The shelf has a mounting surface 19 which lies within a single plane. As can be seen from FIG. 2, the mounting surface 19 is formed by the face 20 of the upper support block 10 and the face 22 of the lower support block 12, along with face 23 of the bender board 13 as well as the face 24 of the veneer 25 in those cases where a veneer covers the bender board 13 (see FIG. 1). Referring to FIG. 3, both the upper support block 10 and the lower support block 12 have a slot 26 which has been cut or otherwise formed in the support block for reception of the root 27 of each tooth. Each tooth protrudes from the slot 26 toward the center of the mounting cavity. In addition, tooth 14 is connected and held in a separated spatial relationship at each longitudinal end to the bottom tooth 15 by mounting tooth 17 on one end of the shelf and mounting tooth 16 on the other end of the shelf. The COnstruction of the shelf in the manner just described is significant because it facilitates ease of construction and mass production of the basic shelf structure. It is substantially easier to rout a slot 26 and then glue a mounting tooth 14 into the slot than it is to form the support block with a mounting tooth protruding from the support block.
As can be seen from FIG. 3, the support block at the edge of the block opposite from face 22 has a notch 28 formed or cut therein to receive the bender board 13. The depth of the notch is the same as the thickness of the bender board so that the facing surface of the shelf will be smooth. The bender board is a continuous board that is glued or otherwise attached into the support block 10 and support block 12 at notch 28 and provides a continuous support throughout the facing surface of the shelf.
As can be readily seen from the various illustrations of the invention, the shelf can be formed in practically any desired shape so long as the mounting surface is flat. The support block 10 and support block 12 can be cut in multiple pieces with a band saw or the like. The outer edge 29 and outer edge 30 of the support block 10 and support block 12 may be cut in a variety of shapes that mirror each other and which will allow one to produce a shelf that is not only functional but is decorative as well. Once the support blocks have been cut, notches 28 are routed into outer edge 29 and outer edge 30, and slot 26 is formed in each support block. Each tooth is then placed into the slot 26, the longitudinal ends of each tooth are connected and are spaced apart by mounting tooth 16 and mounting tooth 17 to form the mounting cavity of the shelf. Next, the bender board is secured in the notch 28. The entire shelf structure, once assembled, can be painted in a lacquer type finish to produce a product that is both functional and a work of art. Alternative surface treatments include veneer, decoupage, marbleizing, and the like. Normally, the upper support block 10 has a primary surface 31 and the lower support block 12 has a secondary surface 32 with the surface 31 being in a plane and parallel to the secondary surface 32. Primary surface 31 and secondary surface 32 may be covered with optional veneer 33 which would be connected to the optional veneer 25 to provide a shelf that has a natural wood appearance.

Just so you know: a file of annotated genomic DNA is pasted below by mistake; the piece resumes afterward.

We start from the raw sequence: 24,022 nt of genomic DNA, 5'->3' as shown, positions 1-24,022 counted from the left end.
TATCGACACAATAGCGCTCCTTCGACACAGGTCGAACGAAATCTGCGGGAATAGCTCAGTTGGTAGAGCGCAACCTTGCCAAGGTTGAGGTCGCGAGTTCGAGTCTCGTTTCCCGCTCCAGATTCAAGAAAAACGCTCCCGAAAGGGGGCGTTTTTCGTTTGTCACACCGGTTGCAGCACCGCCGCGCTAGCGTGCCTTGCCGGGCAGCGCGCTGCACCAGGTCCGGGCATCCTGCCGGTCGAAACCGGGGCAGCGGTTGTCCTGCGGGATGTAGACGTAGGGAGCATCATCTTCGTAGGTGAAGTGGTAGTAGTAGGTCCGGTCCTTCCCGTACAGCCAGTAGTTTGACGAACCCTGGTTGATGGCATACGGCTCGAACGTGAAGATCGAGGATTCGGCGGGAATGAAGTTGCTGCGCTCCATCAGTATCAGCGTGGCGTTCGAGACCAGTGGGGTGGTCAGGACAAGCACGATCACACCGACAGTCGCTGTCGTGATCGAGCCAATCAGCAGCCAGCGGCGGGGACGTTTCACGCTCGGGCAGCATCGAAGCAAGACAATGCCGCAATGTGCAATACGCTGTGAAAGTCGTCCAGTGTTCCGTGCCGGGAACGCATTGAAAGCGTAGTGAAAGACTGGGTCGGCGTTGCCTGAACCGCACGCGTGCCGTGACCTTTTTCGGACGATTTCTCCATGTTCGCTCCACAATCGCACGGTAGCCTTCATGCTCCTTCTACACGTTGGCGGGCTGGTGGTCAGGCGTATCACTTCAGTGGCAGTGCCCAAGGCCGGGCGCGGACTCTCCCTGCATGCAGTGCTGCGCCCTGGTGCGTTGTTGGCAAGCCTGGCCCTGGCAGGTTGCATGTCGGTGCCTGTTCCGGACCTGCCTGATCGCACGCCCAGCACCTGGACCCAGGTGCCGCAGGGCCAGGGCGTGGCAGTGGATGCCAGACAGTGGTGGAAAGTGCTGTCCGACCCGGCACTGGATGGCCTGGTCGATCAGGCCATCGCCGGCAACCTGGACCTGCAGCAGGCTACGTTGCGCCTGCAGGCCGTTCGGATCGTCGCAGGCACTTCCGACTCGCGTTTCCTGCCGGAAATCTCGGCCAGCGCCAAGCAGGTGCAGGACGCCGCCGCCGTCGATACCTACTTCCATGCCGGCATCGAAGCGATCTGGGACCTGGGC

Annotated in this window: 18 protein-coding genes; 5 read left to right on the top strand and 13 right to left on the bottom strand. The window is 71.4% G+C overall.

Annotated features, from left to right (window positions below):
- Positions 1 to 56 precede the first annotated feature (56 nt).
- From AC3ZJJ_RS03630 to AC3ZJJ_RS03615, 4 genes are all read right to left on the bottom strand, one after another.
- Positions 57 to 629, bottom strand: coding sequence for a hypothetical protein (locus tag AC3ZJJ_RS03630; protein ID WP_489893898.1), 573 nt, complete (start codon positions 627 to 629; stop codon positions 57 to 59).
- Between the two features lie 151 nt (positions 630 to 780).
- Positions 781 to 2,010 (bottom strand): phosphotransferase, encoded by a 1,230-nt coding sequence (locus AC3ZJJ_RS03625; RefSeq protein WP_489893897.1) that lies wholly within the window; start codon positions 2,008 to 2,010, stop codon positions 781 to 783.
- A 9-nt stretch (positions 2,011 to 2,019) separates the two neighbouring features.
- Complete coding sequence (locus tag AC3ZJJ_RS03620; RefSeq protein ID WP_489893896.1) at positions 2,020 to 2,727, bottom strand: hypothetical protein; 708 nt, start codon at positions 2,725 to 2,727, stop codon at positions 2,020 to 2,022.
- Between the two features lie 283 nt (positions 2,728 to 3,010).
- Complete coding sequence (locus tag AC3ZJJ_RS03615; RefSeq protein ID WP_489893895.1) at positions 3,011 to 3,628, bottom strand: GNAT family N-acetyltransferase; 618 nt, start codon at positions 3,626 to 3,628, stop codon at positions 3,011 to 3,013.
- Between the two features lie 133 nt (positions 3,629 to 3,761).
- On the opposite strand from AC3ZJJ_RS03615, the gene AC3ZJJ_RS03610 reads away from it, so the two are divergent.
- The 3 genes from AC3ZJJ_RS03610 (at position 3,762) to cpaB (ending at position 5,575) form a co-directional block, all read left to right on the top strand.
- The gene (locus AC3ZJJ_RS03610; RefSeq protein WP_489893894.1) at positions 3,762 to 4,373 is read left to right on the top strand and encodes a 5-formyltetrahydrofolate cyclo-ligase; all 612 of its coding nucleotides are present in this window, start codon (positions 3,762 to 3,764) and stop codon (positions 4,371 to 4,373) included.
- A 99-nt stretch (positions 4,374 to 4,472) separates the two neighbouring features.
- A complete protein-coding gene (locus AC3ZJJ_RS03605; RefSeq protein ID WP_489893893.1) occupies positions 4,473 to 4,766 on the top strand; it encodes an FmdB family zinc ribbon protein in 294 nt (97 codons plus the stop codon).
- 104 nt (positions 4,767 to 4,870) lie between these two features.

The slot 26 is spaced from face 20 and face 22 to facilitate mounting of the shelf on a vertical wall or other support structure.
As can be seen from FIG. 3 and FIG. 4, the mounting bracket for this shelf includes a mounting board 34 and a support plate 35. The support plate 3$ has a elongated base 36 which is connected to the mounting 34 by screws 37. The elongated base 36 is connected to a support arm 38 by an offset 39 thus creating a channel 40 between the support arm 38 and the mounting board 34. The distance L1 which is the thickness of the mounting board 34 is the same as the distance L2 which is the distance from the face 20 and face 22 of the support blocks to the wall of the slot nearest the face 20 and face 22.